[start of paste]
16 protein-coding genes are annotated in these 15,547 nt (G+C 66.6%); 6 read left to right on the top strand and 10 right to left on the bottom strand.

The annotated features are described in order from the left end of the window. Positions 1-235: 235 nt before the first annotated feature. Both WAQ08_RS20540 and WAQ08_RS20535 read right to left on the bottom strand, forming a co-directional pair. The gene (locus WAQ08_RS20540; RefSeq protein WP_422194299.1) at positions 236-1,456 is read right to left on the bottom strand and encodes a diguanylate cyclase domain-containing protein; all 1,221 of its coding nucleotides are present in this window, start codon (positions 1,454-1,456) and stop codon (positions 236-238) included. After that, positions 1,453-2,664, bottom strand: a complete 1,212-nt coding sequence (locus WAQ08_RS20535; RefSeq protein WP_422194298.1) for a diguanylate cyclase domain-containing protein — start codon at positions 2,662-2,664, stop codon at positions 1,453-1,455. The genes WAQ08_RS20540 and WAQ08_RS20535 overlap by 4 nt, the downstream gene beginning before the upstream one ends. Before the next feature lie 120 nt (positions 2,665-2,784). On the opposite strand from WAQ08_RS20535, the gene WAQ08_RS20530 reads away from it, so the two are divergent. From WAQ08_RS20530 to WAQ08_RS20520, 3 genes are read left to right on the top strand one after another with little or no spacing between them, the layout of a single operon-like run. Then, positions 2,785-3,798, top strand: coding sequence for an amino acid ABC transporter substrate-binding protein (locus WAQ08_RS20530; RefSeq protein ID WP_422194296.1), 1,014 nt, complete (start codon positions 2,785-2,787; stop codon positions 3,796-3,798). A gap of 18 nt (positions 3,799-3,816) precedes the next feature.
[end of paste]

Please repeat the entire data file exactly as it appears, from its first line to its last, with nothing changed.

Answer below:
16 protein-coding genes are annotated in these 15,547 nt (G+C 66.6%); 6 read left to right on the top strand and 10 right to left on the bottom strand.

The annotated features are described in order from the left end of the window. Positions 1-235: 235 nt before the first annotated feature. Both WAQ08_RS20540 and WAQ08_RS20535 read right to left on the bottom strand, forming a co-directional pair. The gene (locus WAQ08_RS20540; RefSeq protein WP_422194299.1) at positions 236-1,456 is read right to left on the bottom strand and encodes a diguanylate cyclase domain-containing protein; all 1,221 of its coding nucleotides are present in this window, start codon (positions 1,454-1,456) and stop codon (positions 236-238) included. After that, positions 1,453-2,664, bottom strand: a complete 1,212-nt coding sequence (locus WAQ08_RS20535; RefSeq protein WP_422194298.1) for a diguanylate cyclase domain-containing protein — start codon at positions 2,662-2,664, stop codon at positions 1,453-1,455. The genes WAQ08_RS20540 and WAQ08_RS20535 overlap by 4 nt, the downstream gene beginning before the upstream one ends. Before the next feature lie 120 nt (positions 2,665-2,784). On the opposite strand from WAQ08_RS20535, the gene WAQ08_RS20530 reads away from it, so the two are divergent. From WAQ08_RS20530 to WAQ08_RS20520, 3 genes are read left to right on the top strand one after another with little or no spacing between them, the layout of a single operon-like run. Then, positions 2,785-3,798, top strand: coding sequence for an amino acid ABC transporter substrate-binding protein (locus WAQ08_RS20530; RefSeq protein ID WP_422194296.1), 1,014 nt, complete (start codon positions 2,785-2,787; stop codon positions 3,796-3,798). A gap of 18 nt (positions 3,799-3,816) precedes the next feature.